Photo: Evgenia Novozhenina / Reuters
Two events of distinctly opposite nature happened on October 7. In Oslo, the Norwegian Nobel Committee awarded the Peace Prize to Memorial, the Russian human rights organization, along with the Ukrainian Center for Civil Liberties, and Ales Bialiatski, an imprisoned human rights defender from Belarus. In Moscow, the mood was different: Tverskoy District Court ordered the seizure of the organisation’s office at the request of the prosecutor. Here’s a brief summary of what happened.
Memorial, an international human rights organisation, is one of the most reputable institutions to emerge from the Soviet Union’s collapse. Its purpose included researching and cataloguing Joseph Stalin’s purges, politically motivated persecutions by the KGB in later decades, and, more recently, human rights abuses committed by Vladimir Putin’s siloviki.
Over the years, the organisation has opened dozens of regional branches and amassed sizeable records of political repression. Last year, after a sustained pressure campaign, both Memorial’s international and Moscow branches were shuttered on the pretext that they “justified terrorist activities.” Following the decision, the international branch moved out of the office in Karetny Ryad street in Moscow, with Memorial Research and Educational Center taking over the premises.
“It was extremely important to us to ensure the sustained continuity of our efforts to commemorate the victims of state terror—and, among other things, to keep the Karetny Ryad office open for public,” the organisation stressed. “For example, that allowed us to continue meeting visitors, helping people find privately and publicly significant information about the fate of victims of state terror.”
On August 26 this year, the prosecutor’s office requested a “huge list of documents” to verify the new owner of the premises.
On September 12, International Memorial’s director Elena Zhemkova and the Memorial Research and Educational Center’s director Boris Belenkin received subpoenas. As it turned out, the Prosecutor General’s office filed a motion to invalidate the transaction of property rights intending to “seize the premises and recover the funds.” Two days later, Zhemkova and Belenkin’s bank accounts were frozen; the court also seized the accounts and property of Memorial Research and Educational Center.
“There is clearly no legal basis to invalidate the transaction: we consider an attempt to seize Memorial’s premises as an illegal takeover and political persecution," Memorial said in a statement.
In court, Memorial’s lawyer Diana Sork requested to review the temporary injunction of the property. “Both the office building and the money in the amount of the transaction were seized, and on top of that, the property in the form of money for another 11 million [roubles], plus the personal funds of individuals,” she said. “Thus, the total value of the seized property is 33 million roubles.”. The judge agreed to release only the money from Zhemkova and Belenkin’s personal accounts.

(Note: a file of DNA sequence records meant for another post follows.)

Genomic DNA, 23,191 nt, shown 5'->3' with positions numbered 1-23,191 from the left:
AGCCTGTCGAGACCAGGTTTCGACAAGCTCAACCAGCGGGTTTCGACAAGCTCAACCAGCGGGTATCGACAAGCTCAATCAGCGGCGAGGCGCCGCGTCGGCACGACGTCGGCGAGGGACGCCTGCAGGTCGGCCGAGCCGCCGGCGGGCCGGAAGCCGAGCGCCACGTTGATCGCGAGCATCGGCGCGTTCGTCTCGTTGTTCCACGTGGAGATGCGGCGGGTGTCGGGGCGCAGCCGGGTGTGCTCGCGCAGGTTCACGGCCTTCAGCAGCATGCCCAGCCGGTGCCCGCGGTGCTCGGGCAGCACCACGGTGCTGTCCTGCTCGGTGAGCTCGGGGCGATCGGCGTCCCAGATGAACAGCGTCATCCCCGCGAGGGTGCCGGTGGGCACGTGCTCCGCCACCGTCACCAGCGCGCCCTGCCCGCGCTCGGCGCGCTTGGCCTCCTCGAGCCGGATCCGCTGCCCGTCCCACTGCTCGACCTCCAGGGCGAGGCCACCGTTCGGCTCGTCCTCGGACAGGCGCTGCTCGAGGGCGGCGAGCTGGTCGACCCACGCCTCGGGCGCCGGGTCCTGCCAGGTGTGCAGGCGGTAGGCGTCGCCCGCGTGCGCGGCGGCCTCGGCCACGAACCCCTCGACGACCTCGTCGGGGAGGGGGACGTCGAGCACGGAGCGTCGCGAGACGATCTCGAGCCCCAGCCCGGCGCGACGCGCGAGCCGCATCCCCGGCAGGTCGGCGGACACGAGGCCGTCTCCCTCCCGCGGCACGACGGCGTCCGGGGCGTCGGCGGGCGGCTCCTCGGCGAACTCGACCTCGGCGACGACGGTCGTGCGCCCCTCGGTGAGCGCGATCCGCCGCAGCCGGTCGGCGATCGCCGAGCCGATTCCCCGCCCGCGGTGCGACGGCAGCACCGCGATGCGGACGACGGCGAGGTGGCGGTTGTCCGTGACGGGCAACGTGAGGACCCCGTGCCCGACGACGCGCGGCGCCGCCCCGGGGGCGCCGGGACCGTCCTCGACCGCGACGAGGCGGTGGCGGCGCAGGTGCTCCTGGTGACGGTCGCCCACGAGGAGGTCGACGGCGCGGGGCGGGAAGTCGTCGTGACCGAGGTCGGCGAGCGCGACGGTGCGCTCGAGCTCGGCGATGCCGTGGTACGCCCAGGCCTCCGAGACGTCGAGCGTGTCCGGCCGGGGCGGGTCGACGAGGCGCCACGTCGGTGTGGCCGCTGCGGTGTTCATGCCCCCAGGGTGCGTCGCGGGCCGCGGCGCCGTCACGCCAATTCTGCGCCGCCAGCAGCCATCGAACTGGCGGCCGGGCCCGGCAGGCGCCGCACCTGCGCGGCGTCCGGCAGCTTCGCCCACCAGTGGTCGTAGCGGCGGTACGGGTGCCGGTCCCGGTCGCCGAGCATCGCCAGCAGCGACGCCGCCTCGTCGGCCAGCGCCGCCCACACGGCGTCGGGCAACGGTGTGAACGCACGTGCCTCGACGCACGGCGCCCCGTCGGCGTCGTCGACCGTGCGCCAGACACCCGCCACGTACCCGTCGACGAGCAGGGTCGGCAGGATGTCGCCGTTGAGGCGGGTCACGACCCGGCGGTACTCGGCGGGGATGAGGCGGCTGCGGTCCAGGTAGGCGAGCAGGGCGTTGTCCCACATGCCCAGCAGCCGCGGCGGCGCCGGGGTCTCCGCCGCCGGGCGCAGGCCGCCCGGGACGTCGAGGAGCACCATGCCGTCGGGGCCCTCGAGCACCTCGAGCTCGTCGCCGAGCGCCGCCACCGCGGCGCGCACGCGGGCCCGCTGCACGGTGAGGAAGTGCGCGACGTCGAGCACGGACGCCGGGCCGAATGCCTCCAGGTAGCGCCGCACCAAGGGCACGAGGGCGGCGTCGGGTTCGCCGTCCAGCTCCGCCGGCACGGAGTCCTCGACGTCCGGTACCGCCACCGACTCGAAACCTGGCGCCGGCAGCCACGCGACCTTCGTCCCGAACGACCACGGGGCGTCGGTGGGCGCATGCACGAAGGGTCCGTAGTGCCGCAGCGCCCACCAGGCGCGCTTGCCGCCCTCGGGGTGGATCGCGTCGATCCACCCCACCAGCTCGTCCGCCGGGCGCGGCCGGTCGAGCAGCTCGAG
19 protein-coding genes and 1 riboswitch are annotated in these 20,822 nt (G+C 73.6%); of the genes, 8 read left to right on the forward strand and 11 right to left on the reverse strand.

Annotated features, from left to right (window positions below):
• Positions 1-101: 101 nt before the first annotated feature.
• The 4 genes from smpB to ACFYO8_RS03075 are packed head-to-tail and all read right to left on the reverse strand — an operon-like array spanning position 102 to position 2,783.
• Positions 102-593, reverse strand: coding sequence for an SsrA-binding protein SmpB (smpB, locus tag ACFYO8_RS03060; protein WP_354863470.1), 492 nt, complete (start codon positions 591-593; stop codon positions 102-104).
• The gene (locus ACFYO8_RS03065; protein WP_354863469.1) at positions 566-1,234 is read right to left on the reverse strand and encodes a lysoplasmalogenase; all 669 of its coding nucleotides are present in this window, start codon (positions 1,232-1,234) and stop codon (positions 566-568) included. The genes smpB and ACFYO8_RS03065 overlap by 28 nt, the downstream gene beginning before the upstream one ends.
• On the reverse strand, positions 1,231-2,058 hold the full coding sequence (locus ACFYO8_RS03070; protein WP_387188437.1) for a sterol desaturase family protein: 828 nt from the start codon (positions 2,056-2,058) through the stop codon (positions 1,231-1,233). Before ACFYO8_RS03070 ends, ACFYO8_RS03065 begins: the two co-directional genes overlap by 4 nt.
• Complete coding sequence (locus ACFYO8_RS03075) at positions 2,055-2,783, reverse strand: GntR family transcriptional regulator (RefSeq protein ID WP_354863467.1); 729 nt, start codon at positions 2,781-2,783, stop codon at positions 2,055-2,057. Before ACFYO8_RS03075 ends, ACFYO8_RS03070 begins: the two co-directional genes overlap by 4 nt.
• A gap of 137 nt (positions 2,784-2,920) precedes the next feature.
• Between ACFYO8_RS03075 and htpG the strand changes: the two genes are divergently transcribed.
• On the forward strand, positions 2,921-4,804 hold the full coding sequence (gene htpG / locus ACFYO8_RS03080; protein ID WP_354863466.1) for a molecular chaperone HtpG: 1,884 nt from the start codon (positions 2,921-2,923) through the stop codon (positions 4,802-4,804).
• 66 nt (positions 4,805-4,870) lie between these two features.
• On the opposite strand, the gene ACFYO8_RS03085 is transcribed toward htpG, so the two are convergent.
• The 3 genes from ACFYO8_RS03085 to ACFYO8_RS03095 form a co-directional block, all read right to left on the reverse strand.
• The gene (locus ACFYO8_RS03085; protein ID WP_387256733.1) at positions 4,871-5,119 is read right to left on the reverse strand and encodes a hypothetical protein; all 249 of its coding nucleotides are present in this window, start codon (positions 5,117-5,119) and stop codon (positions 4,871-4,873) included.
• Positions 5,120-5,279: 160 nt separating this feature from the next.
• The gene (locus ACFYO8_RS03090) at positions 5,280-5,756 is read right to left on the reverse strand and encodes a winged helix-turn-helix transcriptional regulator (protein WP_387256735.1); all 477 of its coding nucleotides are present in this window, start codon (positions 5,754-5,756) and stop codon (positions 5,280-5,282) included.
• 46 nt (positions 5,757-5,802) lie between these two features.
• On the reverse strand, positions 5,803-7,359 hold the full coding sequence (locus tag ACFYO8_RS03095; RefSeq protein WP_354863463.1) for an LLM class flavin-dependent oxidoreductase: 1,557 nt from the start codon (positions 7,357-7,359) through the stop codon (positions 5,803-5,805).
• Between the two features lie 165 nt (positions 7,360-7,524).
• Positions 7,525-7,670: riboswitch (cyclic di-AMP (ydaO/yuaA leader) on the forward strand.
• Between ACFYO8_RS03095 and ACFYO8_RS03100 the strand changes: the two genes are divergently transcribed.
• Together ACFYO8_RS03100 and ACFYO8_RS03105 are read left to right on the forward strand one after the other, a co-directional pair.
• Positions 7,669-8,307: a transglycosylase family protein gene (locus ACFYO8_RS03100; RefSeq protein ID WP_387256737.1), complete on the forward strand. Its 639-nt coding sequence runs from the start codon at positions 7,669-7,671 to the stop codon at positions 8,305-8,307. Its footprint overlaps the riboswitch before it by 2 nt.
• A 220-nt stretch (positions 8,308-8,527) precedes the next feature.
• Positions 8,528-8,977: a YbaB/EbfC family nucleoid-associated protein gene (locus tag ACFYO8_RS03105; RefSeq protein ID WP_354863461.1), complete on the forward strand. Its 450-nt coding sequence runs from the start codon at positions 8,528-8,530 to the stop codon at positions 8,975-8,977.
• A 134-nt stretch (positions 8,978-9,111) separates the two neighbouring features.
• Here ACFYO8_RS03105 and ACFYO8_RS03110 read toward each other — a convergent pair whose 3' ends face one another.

Marina Agaltsova, Memorial’s lawyer, motioned to transfer the case to an arbitration hearing due to the inherent economic nature of the dispute. “I appreciate the textbook reference, but I am required to follow the law,” the prosecutor quipped in response. “The lawsuit is aimed at protecting the interests of the state! Not economic activity!” The judge refused to grant the motion.
The prosecutor stated that International Memorial “posed as Memorial Research and Educational Center” while “continuing to operate, engaging in pretend transactions and property rights transfer to evade the state’s attention.” Human rights activists disputed this interpretation. “Memorial Research and Educational Center has operated openly since 1990, and has been very active,” they said.
The prosecutor claimed that International Memorial “repeatedly engaged in illegal activities violating the Constitution, which was proven by the Supreme Court.” In the filing, Prosecutor General’s office described the work of human rights organisation in a similar way: the organization has allegedly “imbued its operational activity with a demonstration of sustained disregard for the law,” which has resulted in “a transformation of its stated socially beneficial purpose into a continuous, deliberate destructive activity.”
The attorneys reiterated that International Memorial had been shuttered under administrative pressure, and the transfer of the office space from the liquidated organisation to the legitimately existing one was “completely logical, reasonable and lawful.”
Not surprisingly, the court invalidated the transfer of the premises from International Memorial to Memorial Research and Educational Center.
“This means that we will soon lose our home in Karetny Ryad,” the human rights activists concluded.
Editor: Dmitry Tkachev
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